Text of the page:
A change is gonna come: The strangest modern musical reinventions
Ever since Bob Dylan went electric and David Bowie began painting his face, musicians have been reinventing themselves. The Kooks are about to do the same, and they’re not alone
The Kooks have been synonymous with anthemic guitar-pop since their debut album Inside In/Inside Out brought hits “Naive”, “She Moves in Her Own Way”, and “Ooh La”. The band have talked about reinvention before, when they released the not-so-experimental Konk, but their upcoming album Listen, out in September, is the real deal, taking a leap in the direction of soul, R&B, gospel and hip-hop. Singer songwriter Luke Pritchard joined forces with young hip-hop producer Inflo, explored the territory of New Orleans funk, and aimed to make an “upbeat soul record”. It’s a winning formula, as seen in singles “Down” and “Around Town”, due in June.
Tagged as Lily Allen-lite after her 2007 breakthrough Made of Bricks which saw her win Best British Female at the Brits, Kate Nash swapped twee pop for riot grrrl with its follow-up My Best Friend is You in 2010. Its grungier lo-fi sound was less commercially successful than her debut, and saw her dropped by her record label, Fiction. She returned, grungey look and black hair replacing the girly tea-dresses, with a third album Girl Talk that saw her further shun the mainstream, delving into the territory of lo-fi punk.
Who’d have thought the lo-fi rock singer-songwriter of Smog was a dub fan? He revealed his love for the genre last year, when he put out – as the lead single to promote his album Dream River – a surprise dub version of “Javelin Unlanding”. Perversely, the dub version didn’t appear on that album, but early this year Callahan released a full dub album Have Fun With God, reworking the eight songs of Dream River. Inspired by 1970s dub and Jamaican music, Callahan said in an interview: “Dub is a spiritual, abstract, visceral, mystical thing.”
Former founder member and percussionist in Mercury-nominated jazz collective Portico Quartet, Nick Mulvey has found new burgeoning success as a left-field acoustic folkie. He applies Spanish-style acoustic guitar picking, learned on a Cuban guitar course, most winningly on melodic singles “Cucurucu” and “Fever to the Form”, which drive along with lilting offbeat rhythms. He’s already approaching the mainstream, finding his way onto Radio 1 playlists, and has sold out every UK gig he’s played over past six months, including the Scala in March, and Village Underground this month, all before the release of his debut album. He has fans in Laura Marling, Ben Howard and London Grammar who have all asked him to support.
Back in 2009, Justin Young was known as Jay Jay Pistolet, a troubadour playing twee nu-folk sometimes coloured by brass and strings, with the sensitive lyrics to match. Perhaps realising that the music scene didn’t need another folk troubadour, he decided to reignite guitar music instead, forming The Vaccines in 2010 and gaining thousands more fans in the process. The London quartet’s bursts of post-punk guitar-pop led to a No 4 which would become the biggest-selling debut album by a band in 2011, and was followed by the chart-topping Come of Age in 2012.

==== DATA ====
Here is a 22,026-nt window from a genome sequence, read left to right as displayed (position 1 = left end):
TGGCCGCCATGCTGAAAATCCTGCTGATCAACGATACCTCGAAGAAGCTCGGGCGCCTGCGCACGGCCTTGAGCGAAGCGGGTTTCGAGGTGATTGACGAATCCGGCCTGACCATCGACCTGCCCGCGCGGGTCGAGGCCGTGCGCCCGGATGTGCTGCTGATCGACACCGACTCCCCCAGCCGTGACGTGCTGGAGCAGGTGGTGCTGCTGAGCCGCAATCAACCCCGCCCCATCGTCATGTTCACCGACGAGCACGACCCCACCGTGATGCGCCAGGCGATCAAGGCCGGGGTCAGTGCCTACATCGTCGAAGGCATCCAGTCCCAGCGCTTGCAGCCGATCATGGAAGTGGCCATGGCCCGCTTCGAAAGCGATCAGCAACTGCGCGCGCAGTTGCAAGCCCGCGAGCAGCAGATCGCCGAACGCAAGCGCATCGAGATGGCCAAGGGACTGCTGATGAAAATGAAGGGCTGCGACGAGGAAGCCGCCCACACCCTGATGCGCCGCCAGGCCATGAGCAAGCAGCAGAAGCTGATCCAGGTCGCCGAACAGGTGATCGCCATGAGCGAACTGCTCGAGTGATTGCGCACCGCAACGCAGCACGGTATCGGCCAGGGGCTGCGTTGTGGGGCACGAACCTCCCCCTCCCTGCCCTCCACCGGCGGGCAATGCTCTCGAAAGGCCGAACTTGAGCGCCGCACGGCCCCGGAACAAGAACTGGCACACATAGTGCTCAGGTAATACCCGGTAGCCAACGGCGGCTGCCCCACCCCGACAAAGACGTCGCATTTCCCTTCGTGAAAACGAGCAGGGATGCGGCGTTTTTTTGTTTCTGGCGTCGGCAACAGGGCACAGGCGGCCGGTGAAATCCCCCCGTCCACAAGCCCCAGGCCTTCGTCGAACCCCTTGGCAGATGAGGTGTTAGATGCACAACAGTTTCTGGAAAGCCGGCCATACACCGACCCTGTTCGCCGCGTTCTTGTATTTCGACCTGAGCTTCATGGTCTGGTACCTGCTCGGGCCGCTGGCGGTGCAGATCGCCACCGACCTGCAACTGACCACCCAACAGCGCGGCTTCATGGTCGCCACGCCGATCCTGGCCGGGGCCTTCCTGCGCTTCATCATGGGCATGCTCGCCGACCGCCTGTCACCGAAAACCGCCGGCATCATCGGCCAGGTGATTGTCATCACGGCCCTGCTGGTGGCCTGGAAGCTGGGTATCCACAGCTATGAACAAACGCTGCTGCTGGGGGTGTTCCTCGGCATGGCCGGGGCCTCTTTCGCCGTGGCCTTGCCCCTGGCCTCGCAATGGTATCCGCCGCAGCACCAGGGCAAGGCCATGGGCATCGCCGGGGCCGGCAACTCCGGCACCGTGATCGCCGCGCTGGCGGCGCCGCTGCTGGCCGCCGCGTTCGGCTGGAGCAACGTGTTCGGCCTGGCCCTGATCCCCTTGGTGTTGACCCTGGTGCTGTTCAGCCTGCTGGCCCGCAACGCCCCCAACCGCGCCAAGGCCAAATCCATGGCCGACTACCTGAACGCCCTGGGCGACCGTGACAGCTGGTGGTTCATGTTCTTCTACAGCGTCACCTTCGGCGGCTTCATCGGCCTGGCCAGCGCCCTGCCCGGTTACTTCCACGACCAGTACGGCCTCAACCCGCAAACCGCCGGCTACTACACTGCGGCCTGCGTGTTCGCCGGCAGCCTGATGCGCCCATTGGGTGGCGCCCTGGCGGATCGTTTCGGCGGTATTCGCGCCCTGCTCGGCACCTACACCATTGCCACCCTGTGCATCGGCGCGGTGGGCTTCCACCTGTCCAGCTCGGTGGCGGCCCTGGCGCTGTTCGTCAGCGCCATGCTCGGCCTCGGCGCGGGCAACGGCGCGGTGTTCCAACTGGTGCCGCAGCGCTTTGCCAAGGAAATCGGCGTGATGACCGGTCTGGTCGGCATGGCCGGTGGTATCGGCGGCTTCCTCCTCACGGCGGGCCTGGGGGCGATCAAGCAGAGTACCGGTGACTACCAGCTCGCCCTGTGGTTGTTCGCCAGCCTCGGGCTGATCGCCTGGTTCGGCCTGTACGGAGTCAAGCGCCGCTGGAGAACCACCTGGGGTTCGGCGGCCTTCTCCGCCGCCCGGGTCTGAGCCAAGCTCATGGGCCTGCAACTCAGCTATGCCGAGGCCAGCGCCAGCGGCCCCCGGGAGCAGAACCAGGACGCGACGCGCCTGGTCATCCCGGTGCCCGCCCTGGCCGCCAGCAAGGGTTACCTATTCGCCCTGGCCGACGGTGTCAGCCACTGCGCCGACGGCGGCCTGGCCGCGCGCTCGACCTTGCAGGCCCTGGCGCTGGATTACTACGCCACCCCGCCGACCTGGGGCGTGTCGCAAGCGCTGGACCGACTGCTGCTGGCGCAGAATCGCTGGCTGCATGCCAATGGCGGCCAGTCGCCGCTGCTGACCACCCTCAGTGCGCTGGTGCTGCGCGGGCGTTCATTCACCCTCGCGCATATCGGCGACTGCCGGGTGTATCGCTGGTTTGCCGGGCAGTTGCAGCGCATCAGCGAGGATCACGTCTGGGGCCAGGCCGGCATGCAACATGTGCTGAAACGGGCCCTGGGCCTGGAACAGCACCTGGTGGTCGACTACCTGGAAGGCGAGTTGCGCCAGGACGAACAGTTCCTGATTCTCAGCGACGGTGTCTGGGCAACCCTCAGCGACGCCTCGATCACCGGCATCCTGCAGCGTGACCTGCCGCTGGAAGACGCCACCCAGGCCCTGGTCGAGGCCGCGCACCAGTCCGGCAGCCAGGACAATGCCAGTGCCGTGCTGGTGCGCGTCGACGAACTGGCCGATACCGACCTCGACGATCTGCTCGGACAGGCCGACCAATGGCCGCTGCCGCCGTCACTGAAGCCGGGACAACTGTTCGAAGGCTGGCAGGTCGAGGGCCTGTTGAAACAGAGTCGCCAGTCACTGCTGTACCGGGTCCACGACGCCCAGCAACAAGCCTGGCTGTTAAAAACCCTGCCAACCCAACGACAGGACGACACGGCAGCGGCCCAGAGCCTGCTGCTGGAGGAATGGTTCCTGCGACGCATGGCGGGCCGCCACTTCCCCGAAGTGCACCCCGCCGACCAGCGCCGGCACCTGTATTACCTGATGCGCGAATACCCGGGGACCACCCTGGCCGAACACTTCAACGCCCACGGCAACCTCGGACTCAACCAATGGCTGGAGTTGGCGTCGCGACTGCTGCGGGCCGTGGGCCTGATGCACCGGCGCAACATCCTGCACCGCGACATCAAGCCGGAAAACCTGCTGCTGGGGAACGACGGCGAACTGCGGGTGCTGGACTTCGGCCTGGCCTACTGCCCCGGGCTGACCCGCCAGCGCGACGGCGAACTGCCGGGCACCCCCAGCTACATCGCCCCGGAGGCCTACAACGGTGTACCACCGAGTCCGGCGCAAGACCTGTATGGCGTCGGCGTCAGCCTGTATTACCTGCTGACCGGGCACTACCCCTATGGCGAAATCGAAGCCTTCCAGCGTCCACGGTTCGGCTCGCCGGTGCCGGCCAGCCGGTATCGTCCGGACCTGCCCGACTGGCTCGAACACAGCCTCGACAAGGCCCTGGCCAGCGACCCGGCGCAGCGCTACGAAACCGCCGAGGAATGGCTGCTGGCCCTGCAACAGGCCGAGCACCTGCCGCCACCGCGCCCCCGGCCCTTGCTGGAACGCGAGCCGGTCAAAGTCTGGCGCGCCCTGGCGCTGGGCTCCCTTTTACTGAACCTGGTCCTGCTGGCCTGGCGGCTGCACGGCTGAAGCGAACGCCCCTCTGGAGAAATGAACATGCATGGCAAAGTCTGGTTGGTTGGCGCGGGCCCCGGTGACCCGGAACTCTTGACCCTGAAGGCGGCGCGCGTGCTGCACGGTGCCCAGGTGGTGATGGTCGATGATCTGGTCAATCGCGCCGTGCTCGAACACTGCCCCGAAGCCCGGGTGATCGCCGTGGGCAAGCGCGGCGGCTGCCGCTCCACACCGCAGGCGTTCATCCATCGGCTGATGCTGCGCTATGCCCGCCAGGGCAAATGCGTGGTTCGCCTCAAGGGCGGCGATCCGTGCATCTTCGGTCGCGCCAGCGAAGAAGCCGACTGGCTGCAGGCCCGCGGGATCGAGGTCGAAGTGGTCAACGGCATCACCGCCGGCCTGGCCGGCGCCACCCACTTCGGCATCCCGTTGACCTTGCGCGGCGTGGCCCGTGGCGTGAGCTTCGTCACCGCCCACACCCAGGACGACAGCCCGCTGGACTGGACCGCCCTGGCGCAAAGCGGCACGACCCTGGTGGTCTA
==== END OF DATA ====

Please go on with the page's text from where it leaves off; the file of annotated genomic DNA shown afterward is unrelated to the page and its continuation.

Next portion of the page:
In 1998, following their hit with OK Computer that took the Oxford band to the top of the charts for the first time, Radiohead were stuck in a rut. Thom Yorke was plagued by writer’s block, reduced to turning up to see his producer, Nigel Godrich, with incomplete lyrics. But Radiohead used their frustration to make a radical shift away from drums and guitar-led indie rock into the worlds of jazz, classical music and electronica. Kid A was born, and the left-field release shot into top position in the chart.
The frontman of successful pop-punk boy band Busted had two million-selling studio albums in 2002 and 2003, and two BRIT Awards. But all along Simpson was harbouring a desire to front a heavy rock and emo band, and in 2005 he quit Busted to focus on Fightstar. Simpson’s rock band has been on hiatus since 2010 to make way for his new direction as a solo artist. His debut solo album Young Pilgrim, with acoustic guitar and piano, went into the charts at No 7, and its follow-up is due this summer.
After providing the hits of 2008 summer festivals with sing-along singles “Kids” and “Time to Pretend”, the Brooklyn duo took a sharp route from the synth-pop that made them stars, releasing an album devoid of singles. Their motive? To encourage the album as an art form to be played through, in order. Ben Goldwasser explained the tactic: “We’d rather people hear the whole album as an album and see what tracks jump out rather than the ones that get played on the radio – if anything gets played on the radio. There definitely isn’t a “Time to Pretend” or a “Kids” on the album.” Instead it featured meandering psychedelic prog-rock tracks such as the epic 12-minute-long “Siberian Breaks”, that some considered commercial suicide.
The former Fugee’s debut The Miseducation of Lauryn Hill was a Grammy-winning, multi-million selling album that established her as a pioneer of hip-hop and nu-soul. But her 2002 follow-up, the live album MTV Unplugged 2.0, took a courageous swerve away from the smart hip-hop that made her name into meandering folk and acoustic soul. The 106-minute journey through new material, performed live and stripped-back on acoustic guitar, featured lengthy between-song monologues about her struggles with the emptiness of fame, and God. There hasn’t been a full-length release from Hill since.
Nick Mulvey releases ‘First Mind’ on 12 May on Communion Records; The Kooks’ ‘Listen’ is out on 1 September on EMI/Virgin; Charlie Simpson releases ‘Long Road Home’ on 14 July
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